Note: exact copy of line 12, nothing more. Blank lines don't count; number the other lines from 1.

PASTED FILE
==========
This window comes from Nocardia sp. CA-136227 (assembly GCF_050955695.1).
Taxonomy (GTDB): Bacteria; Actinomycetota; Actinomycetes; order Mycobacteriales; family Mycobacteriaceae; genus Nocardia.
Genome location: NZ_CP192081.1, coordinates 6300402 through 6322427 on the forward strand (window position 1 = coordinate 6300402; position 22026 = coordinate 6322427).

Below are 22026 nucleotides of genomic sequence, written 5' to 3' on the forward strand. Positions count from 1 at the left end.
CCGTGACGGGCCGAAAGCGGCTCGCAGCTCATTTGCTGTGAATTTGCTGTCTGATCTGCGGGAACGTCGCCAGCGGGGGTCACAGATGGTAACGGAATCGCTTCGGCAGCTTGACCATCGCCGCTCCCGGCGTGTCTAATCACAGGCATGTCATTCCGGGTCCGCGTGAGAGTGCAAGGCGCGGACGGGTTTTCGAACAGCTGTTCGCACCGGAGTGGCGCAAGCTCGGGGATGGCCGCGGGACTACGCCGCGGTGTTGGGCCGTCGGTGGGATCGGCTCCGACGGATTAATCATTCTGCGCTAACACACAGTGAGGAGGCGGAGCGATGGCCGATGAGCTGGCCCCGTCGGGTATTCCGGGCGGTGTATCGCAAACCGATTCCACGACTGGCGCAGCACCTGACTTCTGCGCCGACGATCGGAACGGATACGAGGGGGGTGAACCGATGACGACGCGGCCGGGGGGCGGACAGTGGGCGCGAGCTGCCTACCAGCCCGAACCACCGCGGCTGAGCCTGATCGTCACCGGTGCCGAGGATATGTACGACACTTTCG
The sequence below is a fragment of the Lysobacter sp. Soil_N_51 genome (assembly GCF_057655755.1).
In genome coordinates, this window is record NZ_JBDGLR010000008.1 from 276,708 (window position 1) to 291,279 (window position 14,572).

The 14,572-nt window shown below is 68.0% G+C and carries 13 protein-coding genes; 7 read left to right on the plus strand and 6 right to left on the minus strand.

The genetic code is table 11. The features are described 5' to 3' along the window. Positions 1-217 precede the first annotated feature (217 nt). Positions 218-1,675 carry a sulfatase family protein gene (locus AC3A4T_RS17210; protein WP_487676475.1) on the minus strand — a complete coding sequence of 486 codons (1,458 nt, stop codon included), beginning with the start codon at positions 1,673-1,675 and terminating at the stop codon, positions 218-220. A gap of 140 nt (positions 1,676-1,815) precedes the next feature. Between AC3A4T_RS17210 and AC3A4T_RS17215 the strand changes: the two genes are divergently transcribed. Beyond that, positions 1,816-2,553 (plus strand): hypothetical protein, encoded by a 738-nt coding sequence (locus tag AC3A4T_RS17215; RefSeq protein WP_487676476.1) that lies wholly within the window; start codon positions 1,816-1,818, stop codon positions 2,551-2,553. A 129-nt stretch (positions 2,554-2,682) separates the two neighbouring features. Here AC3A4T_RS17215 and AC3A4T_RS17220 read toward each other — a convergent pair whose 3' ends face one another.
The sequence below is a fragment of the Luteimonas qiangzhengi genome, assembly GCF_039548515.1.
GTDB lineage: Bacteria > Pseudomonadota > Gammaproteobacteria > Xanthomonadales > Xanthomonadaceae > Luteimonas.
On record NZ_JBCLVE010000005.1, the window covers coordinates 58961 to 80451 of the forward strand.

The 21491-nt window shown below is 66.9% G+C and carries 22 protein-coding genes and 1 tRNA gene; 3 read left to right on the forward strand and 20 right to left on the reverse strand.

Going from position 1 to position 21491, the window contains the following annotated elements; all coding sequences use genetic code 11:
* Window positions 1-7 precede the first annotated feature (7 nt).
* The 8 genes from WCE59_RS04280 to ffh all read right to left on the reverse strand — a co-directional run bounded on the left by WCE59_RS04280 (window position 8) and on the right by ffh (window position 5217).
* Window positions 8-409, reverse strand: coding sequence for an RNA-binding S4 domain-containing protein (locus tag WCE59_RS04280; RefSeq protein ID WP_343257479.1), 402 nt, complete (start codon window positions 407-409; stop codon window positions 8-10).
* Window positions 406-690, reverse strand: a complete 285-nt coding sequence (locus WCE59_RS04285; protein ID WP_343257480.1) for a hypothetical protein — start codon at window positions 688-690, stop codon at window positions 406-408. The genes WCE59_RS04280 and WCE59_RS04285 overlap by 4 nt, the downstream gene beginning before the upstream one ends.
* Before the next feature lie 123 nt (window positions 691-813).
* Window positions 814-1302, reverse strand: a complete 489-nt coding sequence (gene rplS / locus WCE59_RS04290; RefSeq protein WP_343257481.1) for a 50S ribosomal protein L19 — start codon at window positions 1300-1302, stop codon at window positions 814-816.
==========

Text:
On record NZ_JBCLVE010000005.1, the window covers coordinates 58961 to 80451 of the forward strand.